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Research suggests that the majority of UAE workers plan to finance their autumn years with end-of-service payments – but is it a good idea?
Almost six in 10 UAE workers will use their gratuity when they finish work to finance their retirement, according to research.
But given the size of these payments for many people, the financial companies behind the figures, Old Mutual International and investment management firm Quilter Cheviot, say that we should be improving our retirement plans beyond this one-strand strategy.
Nearly nine in 10 individuals (84%) say they will receive an end-of-service gratuity when leaving their company, the value of which exceeds Dhs20,000 for most respondents (62%).
“The fact that 59% of respondents are either fully or partly relying on their end-of-service gratuity for retirement could be a cause for concern, as the research shows that on average they are relatively small payments,” says Paul Evans, the regional head of Old Mutual International.
“Gone are the days of someone receiving a gold watch on the day they retire and then solely relying on their pension for the rest of their life.
“These new practices mean that creating a financial plan, which takes into account someone’s unique circumstances, is more crucial than ever. A holistic financial plan that accounts for this gratuity but also looks at any other income streams will help someone prepare for their aspired wealth in retirement.”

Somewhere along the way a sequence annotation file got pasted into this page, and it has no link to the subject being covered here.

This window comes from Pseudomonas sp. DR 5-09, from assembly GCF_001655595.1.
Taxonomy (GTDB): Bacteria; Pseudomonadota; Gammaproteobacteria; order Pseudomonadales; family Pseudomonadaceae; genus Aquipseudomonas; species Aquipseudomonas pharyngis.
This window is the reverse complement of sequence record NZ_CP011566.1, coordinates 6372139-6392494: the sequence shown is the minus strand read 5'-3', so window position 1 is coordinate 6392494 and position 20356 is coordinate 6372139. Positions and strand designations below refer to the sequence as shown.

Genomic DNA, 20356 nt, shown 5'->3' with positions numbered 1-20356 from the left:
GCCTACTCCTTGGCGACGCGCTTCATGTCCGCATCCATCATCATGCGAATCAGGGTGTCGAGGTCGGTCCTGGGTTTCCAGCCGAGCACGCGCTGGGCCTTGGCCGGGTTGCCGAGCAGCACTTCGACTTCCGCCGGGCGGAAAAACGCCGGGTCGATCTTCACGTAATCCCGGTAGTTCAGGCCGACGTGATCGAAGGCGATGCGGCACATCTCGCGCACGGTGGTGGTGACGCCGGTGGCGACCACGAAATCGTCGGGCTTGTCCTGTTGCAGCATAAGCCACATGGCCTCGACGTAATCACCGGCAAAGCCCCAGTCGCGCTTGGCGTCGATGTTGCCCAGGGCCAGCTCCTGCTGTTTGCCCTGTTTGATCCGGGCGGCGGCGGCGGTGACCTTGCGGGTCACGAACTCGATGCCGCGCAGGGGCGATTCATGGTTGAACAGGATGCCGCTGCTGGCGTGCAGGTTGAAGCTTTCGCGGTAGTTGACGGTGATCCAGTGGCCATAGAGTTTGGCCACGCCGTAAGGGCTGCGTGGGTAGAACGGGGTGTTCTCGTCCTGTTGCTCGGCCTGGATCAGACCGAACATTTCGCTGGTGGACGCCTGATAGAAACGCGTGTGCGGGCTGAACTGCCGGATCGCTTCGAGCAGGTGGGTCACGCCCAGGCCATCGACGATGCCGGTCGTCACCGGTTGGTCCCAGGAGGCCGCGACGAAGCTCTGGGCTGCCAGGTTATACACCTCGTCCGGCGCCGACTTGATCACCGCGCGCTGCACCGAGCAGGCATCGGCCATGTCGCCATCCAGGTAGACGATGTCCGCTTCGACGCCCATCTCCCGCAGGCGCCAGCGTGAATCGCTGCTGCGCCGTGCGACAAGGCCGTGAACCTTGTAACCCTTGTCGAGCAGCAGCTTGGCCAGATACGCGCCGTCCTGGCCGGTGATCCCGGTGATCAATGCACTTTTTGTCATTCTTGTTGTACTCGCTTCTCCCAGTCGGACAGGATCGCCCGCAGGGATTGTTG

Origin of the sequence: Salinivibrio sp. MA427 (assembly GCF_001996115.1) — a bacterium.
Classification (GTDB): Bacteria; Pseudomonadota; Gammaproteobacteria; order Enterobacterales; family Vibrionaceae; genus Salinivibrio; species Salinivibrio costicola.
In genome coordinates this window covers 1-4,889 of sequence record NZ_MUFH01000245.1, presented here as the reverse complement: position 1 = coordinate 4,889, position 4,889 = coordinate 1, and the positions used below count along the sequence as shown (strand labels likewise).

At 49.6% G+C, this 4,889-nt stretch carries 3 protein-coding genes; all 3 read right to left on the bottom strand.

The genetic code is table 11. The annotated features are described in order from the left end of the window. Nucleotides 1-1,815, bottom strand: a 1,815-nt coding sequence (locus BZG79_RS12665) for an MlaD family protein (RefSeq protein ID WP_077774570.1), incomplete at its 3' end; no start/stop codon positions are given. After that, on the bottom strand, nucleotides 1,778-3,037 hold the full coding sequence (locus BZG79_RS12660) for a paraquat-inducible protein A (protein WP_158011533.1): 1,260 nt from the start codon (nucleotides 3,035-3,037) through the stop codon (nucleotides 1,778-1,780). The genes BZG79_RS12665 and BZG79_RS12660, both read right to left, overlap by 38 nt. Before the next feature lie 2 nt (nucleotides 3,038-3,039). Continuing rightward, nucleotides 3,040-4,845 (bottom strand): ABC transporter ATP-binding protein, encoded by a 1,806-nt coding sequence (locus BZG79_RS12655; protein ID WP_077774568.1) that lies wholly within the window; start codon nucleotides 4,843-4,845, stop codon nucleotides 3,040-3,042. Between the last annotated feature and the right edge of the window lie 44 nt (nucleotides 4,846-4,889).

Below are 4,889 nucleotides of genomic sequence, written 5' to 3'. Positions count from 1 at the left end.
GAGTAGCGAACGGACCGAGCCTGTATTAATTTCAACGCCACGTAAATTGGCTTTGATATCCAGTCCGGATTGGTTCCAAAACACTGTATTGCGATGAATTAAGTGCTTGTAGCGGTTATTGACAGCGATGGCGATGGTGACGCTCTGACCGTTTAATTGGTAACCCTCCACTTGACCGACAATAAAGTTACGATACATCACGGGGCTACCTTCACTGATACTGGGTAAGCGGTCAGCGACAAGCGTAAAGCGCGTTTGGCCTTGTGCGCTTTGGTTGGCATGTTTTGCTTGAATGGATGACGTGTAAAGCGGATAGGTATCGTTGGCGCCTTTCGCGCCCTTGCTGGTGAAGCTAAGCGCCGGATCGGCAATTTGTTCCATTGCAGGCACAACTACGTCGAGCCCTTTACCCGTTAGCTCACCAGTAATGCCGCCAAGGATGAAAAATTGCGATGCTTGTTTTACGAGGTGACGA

Indeed, at this point, we may even need to recalibrate the very meaning of the word “retirement” – most people surveyed plan to continue working in some capacity afterwards.
Eight out of 10 people living in the UAE plan to work in retirement, either for social (45%) or financial (35%) reasons, with all saying that they expect to be self-employed.
Additionally, 35% of respondents expect to retire between the ages of 50 and 55, with 47% expecting their retirement to last between 11 and 20 years.
“Working in retirement, particularly on a self-employed basis, can be a positive experience, as it keeps people social and active,” says Mark Leale, head of Quilter Cheviot’s Dubai representative office.
“Relying on end-of-service gratuity for retirement could be a cause for concern.”
“However, being self-employed also presents some challenges and anyone interested in taking on self-employed work to fund their retirement must have a financial plan in place, which takes into account the possibility that they physically could no longer be able to earn as they get older.”
The UAE’s popularity as a retirement destination, aided by new long-term visas, appears to be on the rise, according to the survey – 18% of respondents said that they would retire in the UAE, compared to 15% in 2017.
“The UAE has a dynamic and ever-changing retirement landscape, especially considering its recent decision to introduce a new five-year visa for expat retirees older than 55, which may make it a more popular retirement destination than ever,” says Leale.
“With this in mind, anyone who is looking to retire in the region must understand how their end-of-service gratuity will add to their overall retirement plan and invest and save accordingly.”
The message is clear, then: unless you have a particularly lucrative pay-off package awaiting you after decades of service, for most of us, your gratuity isn’t a retirement plan on its own.
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